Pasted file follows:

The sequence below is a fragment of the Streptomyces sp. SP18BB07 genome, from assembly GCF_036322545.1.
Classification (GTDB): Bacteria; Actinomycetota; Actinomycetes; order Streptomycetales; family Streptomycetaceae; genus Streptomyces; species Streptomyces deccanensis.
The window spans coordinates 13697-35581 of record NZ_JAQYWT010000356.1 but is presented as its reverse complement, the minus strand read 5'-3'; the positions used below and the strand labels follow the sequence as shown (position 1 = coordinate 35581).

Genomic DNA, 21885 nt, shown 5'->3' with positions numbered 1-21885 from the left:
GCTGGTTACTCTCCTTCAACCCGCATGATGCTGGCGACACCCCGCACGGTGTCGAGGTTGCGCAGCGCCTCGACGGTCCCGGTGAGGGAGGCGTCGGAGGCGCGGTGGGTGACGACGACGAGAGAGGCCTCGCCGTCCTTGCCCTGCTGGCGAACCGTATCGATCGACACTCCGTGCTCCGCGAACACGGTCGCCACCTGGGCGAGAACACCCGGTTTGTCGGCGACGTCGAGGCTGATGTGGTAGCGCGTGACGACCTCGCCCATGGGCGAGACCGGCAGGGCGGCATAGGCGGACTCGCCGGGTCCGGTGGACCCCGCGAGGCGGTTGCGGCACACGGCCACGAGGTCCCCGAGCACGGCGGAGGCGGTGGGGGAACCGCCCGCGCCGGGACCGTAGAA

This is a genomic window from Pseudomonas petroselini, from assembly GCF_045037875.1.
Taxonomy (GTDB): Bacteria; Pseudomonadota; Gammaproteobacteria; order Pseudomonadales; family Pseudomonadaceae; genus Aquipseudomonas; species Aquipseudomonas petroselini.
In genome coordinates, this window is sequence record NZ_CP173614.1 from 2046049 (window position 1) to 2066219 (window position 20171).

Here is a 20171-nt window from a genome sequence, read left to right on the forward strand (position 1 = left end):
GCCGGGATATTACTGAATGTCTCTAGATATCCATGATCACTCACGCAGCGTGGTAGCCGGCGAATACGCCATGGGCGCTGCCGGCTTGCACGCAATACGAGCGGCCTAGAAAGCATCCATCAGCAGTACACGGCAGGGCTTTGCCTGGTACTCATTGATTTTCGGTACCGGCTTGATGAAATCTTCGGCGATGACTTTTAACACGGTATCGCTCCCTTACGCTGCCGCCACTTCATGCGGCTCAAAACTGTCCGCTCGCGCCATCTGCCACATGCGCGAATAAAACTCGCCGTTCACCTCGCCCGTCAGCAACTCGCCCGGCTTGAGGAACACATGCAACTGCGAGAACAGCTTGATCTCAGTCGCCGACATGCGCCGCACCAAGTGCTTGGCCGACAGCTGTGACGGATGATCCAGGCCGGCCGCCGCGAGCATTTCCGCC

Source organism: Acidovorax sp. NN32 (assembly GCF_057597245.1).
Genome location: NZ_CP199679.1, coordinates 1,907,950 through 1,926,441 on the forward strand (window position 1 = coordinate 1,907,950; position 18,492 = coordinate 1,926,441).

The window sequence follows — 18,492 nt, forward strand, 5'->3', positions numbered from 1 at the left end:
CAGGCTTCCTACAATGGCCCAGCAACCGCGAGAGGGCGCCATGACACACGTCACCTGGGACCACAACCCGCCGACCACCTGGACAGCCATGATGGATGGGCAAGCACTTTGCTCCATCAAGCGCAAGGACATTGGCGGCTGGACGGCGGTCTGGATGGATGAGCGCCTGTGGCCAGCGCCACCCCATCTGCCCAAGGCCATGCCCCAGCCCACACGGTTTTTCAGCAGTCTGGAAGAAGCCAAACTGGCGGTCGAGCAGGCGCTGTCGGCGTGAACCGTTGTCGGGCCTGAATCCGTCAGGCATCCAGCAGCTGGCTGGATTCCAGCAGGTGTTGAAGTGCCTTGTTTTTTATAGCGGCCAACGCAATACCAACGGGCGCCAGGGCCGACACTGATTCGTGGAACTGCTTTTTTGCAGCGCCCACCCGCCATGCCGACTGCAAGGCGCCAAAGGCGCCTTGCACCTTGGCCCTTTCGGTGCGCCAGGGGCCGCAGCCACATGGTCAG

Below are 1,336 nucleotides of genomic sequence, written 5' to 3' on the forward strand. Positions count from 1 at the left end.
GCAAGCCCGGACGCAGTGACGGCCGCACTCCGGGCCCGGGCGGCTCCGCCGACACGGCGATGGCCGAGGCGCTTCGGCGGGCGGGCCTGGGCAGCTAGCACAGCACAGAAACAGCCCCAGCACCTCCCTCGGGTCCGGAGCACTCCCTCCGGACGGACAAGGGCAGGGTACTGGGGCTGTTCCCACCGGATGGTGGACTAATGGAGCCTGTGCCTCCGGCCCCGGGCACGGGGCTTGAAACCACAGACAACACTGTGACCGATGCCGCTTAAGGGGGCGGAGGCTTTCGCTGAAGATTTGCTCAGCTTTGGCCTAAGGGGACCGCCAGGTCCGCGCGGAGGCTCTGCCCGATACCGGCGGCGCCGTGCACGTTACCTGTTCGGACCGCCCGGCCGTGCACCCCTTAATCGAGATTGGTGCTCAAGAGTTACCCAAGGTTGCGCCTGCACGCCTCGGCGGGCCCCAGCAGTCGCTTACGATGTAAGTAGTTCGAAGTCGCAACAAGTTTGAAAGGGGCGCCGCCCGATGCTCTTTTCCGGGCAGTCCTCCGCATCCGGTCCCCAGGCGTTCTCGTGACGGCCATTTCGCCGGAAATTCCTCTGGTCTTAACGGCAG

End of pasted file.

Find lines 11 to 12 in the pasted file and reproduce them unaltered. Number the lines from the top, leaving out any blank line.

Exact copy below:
Source organism: Acidovorax sp. NN32 (assembly GCF_057597245.1).
Genome location: NZ_CP199679.1, coordinates 1,907,950 through 1,926,441 on the forward strand (window position 1 = coordinate 1,907,950; position 18,492 = coordinate 1,926,441).